The other day, over $600 in groceries was purchased on my Instacart account and correspondingly linked credit card. I did not order $20 in Fruit Roll-ups, but someone in Queens did. How did someone get into my account?
Last month, one of the largest collections of email and password combinations, including yours truly, was discovered on a popular hacking forum. The download contained roughly 2.7 billion records including 773 million unique email addresses and password combinations. This collection features many different data breaches from thousands of different sources, conveniently packaged to be implemented by anyone with $45 and access to the download link. It is the largest data breach in history.
Some of the staggering facts:
- 1,160,253,228 unique combinations of email addresses and passwords
- 772,904,991 unique email addresses
- 21,222,975 unique passwords
The news gets worse. That was just Collection #1. The hacker claims to be selling six more batches:
That’s 1 TB of stolen data, which would equal to about 31 billion lines of hacked emails and passwords.
“Should I Change My Password?”
At this point, you’re probably wondering if you should change your password. Luckily, it’s easy to check.
The breach was first reported by Troy Hunt, who created the free notification service Have I Been Pwned? This site allows anyone to see if their username and/or password has been compromised in a data breach.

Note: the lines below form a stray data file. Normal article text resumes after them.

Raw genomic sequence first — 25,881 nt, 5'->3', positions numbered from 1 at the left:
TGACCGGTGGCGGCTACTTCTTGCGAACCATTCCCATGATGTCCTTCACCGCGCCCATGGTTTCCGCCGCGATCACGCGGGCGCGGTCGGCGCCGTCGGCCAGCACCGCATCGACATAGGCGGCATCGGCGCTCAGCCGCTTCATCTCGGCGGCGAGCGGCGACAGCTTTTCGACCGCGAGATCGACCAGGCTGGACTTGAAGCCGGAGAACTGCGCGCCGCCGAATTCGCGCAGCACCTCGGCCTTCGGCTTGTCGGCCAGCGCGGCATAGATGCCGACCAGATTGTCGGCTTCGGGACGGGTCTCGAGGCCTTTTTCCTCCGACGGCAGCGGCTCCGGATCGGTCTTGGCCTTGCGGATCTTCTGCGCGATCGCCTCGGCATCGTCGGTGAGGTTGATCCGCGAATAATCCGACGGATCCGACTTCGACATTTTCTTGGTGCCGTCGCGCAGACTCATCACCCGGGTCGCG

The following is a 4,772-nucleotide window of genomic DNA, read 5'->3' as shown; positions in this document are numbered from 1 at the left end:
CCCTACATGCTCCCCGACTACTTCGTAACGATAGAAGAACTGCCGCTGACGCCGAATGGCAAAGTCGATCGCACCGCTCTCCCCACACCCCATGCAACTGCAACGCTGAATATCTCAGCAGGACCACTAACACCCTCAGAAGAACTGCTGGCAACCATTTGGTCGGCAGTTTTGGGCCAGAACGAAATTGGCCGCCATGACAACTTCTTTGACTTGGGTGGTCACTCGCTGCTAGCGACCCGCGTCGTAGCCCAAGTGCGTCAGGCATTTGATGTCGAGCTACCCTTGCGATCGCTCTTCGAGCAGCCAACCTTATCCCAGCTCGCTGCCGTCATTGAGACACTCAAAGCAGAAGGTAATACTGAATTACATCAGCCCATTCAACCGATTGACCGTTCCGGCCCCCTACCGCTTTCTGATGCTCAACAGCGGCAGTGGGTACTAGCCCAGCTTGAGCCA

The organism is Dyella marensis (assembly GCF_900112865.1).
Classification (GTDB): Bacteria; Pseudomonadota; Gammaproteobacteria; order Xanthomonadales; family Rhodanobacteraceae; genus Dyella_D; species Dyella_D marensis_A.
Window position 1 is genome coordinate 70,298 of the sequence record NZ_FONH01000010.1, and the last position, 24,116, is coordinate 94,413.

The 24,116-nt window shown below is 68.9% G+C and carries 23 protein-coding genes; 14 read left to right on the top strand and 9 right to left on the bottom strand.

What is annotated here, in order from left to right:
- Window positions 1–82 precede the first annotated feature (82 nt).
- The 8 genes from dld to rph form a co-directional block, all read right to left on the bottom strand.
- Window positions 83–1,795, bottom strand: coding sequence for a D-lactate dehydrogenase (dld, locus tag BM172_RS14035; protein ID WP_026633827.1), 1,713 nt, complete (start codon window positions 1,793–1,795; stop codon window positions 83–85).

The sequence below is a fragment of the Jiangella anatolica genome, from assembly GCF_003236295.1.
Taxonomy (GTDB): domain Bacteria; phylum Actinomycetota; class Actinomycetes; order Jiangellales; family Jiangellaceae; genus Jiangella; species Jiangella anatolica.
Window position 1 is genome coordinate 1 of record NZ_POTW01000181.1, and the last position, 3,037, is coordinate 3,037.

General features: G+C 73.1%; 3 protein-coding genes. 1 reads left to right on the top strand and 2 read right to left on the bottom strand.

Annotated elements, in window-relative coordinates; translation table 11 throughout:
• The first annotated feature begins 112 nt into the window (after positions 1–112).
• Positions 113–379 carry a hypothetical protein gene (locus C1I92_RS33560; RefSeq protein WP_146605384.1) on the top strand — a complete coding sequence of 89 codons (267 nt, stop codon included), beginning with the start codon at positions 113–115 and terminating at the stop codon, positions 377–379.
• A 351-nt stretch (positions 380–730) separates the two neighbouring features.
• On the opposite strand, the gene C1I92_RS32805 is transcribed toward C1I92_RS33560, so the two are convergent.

Head to the passwords page to see if your password appears in the data breach. If so, change it to something secure ASAP.
If you are worried about entering your password on a random site, HIBP is essentially just a search feature. According to its privacy page, “the password is hashed client-side with the SHA-1 algorithm then only the first 5 characters of the hash are sent to HIBP per the Cloudflare k-anonymity implementation. HIBP never receives the original password nor enough information to discover what the original password was.”
Protect Your E-Mail Address At All Costs!
The last thing I’ll touch on is the importance of keeping your main e-mail address credentials secure. This is likely your most important password. Why? Because if a hacker gets into your account, it can then reset any password that is tied to your e-mail account. As you can see in the graphic below, created by Krebs on Security, your e-mail account often links to the majority of your financial, personal, and private life.
Remember the 4 easy tips to a secure password
- Create a strong password: Use a password keeper like Lastpass or Keeper to keep track of your passwords. Password keepers allow you access to all of your passwords by knowing just the one master password.
- Protect your password: Remember to change your passwords periodically, making your credentials a moving target for anyone attempting to access your data.
- Diversify your passwords: A recent study claimed 60% of people use the same password everywhere. You know better than this. Especially make sure you use seperate passwords for your personal accounts and your corporate business accounts.
- 2 Factor Authentication: Use your password with a second factor, like your mobile phone, fingerprint, or USB. This extra step makes it extremely difficult for you to be a victim of identity theft, privacy, and other cybercrimes.
Stay safe out there!
Jared Smith is HostDime’s SEO & Content Strategist.